Yesterday night I went in the coop after dark and saw probably 30 rats! The last time I counted 12. Any suggestions for getting rid of them? I have some regular traps I can try as well. They are smart about the electric zapper, so I hope they aren't so smart about regular wooden snap traps as well. Please help!
     
  2. ChocolateMouse

    ChocolateMouse Crowing

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    Bait boxes. Here's some advice I'm copypastaing from a post I made in another thread. This is largely from the professionals dealing with my rat problem.

    Secure your feed. Don't leave food out or in the coop. Only feed as much as the chickens need each day, pick up excess at night and keep it all in metal bins when not actively being fed.
    Start elimination by determining where the rats are traveling. What walls are they using, where are they being seen. This is where you want your removal methods to be.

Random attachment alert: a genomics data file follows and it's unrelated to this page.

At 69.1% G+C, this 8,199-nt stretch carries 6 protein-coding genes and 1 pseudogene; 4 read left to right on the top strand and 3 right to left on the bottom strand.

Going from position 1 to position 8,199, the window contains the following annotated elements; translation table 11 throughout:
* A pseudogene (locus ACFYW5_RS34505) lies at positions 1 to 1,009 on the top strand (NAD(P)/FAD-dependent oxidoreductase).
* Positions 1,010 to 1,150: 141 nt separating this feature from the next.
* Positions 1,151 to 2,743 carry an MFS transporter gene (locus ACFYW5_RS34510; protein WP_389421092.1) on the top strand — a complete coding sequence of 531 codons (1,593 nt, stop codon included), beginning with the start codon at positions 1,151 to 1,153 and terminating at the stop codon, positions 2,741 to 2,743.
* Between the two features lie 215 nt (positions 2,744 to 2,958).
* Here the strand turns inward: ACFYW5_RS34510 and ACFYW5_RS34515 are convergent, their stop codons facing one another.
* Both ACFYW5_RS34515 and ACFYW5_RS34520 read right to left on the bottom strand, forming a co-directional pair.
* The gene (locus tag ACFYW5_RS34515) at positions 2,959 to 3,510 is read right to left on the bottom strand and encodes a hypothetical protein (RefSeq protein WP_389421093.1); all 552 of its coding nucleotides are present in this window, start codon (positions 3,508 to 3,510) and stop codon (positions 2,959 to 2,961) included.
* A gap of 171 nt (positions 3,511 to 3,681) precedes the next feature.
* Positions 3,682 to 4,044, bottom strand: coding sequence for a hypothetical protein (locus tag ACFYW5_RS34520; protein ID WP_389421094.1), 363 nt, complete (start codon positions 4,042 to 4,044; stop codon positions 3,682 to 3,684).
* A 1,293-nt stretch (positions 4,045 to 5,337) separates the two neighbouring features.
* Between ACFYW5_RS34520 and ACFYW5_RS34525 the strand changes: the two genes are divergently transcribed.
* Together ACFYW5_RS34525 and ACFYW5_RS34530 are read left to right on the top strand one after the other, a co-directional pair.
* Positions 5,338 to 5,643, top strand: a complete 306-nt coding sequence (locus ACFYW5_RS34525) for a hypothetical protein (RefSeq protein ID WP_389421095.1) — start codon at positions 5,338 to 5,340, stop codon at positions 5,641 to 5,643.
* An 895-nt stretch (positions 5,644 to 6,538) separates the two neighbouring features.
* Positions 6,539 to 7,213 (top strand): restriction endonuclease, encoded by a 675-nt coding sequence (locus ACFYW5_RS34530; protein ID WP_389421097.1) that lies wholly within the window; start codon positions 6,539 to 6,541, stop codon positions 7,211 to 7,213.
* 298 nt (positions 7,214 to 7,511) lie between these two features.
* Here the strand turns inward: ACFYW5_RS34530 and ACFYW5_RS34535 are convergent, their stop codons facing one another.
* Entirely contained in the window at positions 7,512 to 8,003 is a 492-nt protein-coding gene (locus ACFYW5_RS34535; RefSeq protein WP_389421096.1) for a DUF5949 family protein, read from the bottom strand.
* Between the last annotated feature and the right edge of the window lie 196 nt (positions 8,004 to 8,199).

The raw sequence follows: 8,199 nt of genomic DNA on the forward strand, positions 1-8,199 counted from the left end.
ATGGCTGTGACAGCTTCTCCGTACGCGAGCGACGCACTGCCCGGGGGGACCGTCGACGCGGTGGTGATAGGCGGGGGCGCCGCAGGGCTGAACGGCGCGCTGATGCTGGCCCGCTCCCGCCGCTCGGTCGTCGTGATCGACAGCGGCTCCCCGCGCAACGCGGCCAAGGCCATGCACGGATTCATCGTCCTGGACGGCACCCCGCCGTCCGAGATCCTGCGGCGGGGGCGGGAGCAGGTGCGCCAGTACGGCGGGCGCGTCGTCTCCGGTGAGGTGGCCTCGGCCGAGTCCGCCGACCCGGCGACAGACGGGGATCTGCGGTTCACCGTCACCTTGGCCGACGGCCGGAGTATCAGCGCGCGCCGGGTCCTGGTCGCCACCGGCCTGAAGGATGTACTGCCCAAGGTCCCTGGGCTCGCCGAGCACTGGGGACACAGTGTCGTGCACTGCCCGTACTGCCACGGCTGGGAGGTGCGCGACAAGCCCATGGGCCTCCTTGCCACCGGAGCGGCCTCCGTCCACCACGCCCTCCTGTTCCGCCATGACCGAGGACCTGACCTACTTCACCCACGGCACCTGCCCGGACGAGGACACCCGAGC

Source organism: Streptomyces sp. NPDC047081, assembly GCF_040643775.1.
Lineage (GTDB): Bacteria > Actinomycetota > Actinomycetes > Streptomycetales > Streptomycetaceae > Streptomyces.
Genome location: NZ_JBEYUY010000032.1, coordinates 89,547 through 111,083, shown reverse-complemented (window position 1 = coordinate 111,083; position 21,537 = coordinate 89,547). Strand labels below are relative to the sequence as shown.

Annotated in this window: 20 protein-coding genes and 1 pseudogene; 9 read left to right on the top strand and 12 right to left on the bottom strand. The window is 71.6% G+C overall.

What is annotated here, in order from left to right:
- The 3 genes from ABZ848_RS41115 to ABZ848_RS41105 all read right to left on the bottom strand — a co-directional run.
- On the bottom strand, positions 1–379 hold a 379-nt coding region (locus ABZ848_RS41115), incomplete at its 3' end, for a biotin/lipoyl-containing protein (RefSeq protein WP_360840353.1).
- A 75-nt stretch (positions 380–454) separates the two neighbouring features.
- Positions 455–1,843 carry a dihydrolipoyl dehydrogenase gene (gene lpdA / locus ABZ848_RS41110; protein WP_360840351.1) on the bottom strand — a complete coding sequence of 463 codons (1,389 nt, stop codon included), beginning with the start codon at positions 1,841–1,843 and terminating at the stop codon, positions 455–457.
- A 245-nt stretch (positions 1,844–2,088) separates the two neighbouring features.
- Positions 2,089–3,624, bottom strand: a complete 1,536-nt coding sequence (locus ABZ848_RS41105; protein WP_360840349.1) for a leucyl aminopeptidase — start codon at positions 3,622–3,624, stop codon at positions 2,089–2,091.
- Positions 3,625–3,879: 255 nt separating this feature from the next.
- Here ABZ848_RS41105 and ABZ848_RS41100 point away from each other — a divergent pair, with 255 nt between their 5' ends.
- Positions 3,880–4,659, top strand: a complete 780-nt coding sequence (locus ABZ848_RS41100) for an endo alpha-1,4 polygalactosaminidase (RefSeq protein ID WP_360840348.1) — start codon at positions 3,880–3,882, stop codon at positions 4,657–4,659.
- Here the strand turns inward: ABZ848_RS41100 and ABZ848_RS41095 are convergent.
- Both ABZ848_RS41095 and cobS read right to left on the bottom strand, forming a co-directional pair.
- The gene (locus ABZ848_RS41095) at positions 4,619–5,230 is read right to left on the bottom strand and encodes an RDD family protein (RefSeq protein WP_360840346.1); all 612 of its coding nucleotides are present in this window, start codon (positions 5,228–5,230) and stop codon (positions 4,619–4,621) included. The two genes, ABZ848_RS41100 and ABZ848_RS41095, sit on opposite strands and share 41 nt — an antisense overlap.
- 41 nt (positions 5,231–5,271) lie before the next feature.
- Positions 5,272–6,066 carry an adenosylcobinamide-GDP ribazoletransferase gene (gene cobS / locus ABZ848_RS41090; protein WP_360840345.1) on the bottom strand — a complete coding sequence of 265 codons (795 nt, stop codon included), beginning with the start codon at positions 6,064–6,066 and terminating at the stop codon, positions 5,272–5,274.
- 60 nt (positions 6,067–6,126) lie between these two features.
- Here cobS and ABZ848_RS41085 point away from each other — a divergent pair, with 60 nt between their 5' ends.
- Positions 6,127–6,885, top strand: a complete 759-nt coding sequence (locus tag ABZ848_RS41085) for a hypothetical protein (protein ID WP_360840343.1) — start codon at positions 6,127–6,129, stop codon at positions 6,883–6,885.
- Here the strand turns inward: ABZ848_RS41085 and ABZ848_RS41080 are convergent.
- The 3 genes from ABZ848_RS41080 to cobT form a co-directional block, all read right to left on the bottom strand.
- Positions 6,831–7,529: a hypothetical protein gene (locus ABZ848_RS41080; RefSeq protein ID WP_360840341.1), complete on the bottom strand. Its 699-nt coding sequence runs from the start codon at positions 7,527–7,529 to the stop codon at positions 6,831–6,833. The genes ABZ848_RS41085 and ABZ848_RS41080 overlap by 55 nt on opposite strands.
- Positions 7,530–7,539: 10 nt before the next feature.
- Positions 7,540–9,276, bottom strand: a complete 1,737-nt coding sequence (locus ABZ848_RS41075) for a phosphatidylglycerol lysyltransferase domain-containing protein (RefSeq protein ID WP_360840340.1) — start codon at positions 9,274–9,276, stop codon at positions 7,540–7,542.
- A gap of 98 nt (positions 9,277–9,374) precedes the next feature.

Set bait boxes. Bait boxes are secured in ways that the chickens can't get into and are safe to use around them. I do suggest walking the run every day to make sure no rats died where a chicken can get at them to eat them, but 99% of the rats will return to their nests underground before passing away so the risk is minimal.
    If you choose to set snap traps make sure they are secure from the chickens first as they can break small bones. Then start by putting the traps down baited but unset for a week, renewing the bait whenever it's taken before you set the snap trigger. Then after the trigger has been set for a week or two after that, move the traps somewhere new and start over again.